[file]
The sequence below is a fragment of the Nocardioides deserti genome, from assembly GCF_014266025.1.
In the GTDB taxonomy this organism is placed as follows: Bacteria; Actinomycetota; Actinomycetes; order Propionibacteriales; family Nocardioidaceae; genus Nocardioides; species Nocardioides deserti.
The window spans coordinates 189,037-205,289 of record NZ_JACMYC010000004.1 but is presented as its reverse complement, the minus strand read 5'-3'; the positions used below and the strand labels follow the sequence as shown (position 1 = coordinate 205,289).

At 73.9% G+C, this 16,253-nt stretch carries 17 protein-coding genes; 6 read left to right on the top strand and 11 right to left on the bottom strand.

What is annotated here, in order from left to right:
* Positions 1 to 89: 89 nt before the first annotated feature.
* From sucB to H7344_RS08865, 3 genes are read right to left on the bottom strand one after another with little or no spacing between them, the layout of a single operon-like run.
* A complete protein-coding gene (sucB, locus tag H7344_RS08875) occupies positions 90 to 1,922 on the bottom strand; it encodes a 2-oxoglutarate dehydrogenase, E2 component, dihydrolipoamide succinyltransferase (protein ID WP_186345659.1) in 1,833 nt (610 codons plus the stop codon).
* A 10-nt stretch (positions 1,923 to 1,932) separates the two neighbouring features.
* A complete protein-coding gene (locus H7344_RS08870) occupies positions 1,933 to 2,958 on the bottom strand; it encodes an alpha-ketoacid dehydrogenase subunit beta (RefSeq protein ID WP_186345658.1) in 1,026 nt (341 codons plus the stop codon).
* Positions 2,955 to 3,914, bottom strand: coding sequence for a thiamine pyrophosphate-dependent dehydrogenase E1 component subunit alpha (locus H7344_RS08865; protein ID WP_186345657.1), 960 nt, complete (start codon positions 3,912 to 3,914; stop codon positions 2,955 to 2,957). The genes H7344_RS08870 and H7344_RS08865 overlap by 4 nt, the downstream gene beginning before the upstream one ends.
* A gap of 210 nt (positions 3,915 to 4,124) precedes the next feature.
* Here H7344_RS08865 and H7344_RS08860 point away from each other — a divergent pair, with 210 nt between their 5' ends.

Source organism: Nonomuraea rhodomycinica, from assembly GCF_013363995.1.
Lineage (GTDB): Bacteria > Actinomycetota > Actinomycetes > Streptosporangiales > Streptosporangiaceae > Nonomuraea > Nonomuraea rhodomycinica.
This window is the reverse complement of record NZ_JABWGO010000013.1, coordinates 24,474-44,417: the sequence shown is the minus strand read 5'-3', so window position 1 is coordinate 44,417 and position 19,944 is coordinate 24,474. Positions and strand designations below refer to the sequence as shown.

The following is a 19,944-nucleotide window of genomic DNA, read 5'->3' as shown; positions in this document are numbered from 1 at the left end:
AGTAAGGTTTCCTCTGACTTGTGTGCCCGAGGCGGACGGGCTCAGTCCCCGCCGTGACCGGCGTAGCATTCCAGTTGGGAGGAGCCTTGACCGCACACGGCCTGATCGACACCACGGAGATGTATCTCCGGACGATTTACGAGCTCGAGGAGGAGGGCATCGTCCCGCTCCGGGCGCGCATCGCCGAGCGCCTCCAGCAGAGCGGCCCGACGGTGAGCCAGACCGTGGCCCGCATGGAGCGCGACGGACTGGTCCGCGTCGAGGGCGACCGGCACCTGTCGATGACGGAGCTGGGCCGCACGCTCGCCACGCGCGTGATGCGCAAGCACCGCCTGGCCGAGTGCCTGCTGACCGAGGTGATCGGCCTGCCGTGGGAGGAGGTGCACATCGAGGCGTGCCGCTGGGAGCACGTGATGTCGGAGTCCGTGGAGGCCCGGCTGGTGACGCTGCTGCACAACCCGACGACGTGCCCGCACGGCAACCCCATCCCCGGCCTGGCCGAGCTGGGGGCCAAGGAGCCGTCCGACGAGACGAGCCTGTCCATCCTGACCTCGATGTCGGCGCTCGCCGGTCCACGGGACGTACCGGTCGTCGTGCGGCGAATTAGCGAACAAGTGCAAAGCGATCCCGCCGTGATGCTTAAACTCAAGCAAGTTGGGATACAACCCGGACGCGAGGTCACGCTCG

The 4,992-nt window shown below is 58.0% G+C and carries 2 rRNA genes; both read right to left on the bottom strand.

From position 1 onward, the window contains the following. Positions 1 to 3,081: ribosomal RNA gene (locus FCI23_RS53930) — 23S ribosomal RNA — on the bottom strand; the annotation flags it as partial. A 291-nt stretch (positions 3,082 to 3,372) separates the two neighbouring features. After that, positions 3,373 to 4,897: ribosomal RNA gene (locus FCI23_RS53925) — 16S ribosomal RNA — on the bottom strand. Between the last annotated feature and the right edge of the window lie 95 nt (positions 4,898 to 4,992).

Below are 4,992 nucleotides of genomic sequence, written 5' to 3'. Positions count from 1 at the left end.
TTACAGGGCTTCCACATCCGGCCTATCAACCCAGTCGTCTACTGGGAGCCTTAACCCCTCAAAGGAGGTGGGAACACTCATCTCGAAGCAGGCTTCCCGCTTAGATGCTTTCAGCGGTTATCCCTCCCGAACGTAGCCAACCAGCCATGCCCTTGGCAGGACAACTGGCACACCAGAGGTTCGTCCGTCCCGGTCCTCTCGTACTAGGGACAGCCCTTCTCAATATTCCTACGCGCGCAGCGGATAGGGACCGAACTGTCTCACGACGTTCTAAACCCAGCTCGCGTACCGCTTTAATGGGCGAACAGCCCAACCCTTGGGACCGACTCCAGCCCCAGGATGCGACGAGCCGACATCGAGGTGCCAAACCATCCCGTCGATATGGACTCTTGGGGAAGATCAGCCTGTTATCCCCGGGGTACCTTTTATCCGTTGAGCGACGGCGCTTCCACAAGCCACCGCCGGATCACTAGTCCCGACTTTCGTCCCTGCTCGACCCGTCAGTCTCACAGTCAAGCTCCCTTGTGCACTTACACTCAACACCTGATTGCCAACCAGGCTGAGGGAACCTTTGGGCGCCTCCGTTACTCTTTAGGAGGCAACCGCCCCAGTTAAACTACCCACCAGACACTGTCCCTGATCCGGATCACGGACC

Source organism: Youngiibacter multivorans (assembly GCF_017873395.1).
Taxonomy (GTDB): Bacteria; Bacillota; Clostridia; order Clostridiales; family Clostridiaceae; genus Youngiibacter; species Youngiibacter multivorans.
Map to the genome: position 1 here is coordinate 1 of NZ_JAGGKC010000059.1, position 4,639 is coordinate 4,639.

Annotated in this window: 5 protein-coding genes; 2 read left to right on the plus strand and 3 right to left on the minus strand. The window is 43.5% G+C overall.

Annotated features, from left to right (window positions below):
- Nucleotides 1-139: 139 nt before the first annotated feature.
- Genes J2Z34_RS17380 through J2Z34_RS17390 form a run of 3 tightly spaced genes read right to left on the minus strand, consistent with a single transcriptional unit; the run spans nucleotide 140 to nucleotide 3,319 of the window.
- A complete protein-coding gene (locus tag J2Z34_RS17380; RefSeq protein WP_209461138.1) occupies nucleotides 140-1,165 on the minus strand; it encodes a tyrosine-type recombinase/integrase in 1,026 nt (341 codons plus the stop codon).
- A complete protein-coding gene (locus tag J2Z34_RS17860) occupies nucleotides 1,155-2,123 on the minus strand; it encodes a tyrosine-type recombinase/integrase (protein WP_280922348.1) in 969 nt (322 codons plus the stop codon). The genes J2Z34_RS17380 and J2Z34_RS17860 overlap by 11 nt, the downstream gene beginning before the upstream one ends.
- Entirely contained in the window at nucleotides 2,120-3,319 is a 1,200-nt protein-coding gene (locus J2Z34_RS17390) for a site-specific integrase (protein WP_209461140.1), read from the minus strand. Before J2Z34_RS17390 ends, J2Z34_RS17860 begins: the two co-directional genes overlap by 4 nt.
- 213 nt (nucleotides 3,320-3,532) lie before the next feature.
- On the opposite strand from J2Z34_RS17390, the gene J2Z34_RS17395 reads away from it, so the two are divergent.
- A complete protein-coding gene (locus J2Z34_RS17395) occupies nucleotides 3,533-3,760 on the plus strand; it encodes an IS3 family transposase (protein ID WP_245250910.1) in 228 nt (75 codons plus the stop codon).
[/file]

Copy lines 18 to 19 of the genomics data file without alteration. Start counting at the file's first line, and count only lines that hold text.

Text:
AGTAAGGTTTCCTCTGACTTGTGTGCCCGAGGCGGACGGGCTCAGTCCCCGCCGTGACCGGCGTAGCATTCCAGTTGGGAGGAGCCTTGACCGCACACGGCCTGATCGACACCACGGAGATGTATCTCCGGACGATTTACGAGCTCGAGGAGGAGGGCATCGTCCCGCTCCGGGCGCGCATCGCCGAGCGCCTCCAGCAGAGCGGCCCGACGGTGAGCCAGACCGTGGCCCGCATGGAGCGCGACGGACTGGTCCGCGTCGAGGGCGACCGGCACCTGTCGATGACGGAGCTGGGCCGCACGCTCGCCACGCGCGTGATGCGCAAGCACCGCCTGGCCGAGTGCCTGCTGACCGAGGTGATCGGCCTGCCGTGGGAGGAGGTGCACATCGAGGCGTGCCGCTGGGAGCACGTGATGTCGGAGTCCGTGGAGGCCCGGCTGGTGACGCTGCTGCACAACCCGACGACGTGCCCGCACGGCAACCCCATCCCCGGCCTGGCCGAGCTGGGGGCCAAGGAGCCGTCCGACGAGACGAGCCTGTCCATCCTGACCTCGATGTCGGCGCTCGCCGGTCCACGGGACGTACCGGTCGTCGTGCGGCGAATTAGCGAACAAGTGCAAAGCGATCCCGCCGTGATGCTTAAACTCAAGCAAGTTGGGATACAACCCGGACGCGAGGTCACGCTCG

The 4,992-nt window shown below is 58.0% G+C and carries 2 rRNA genes; both read right to left on the bottom strand.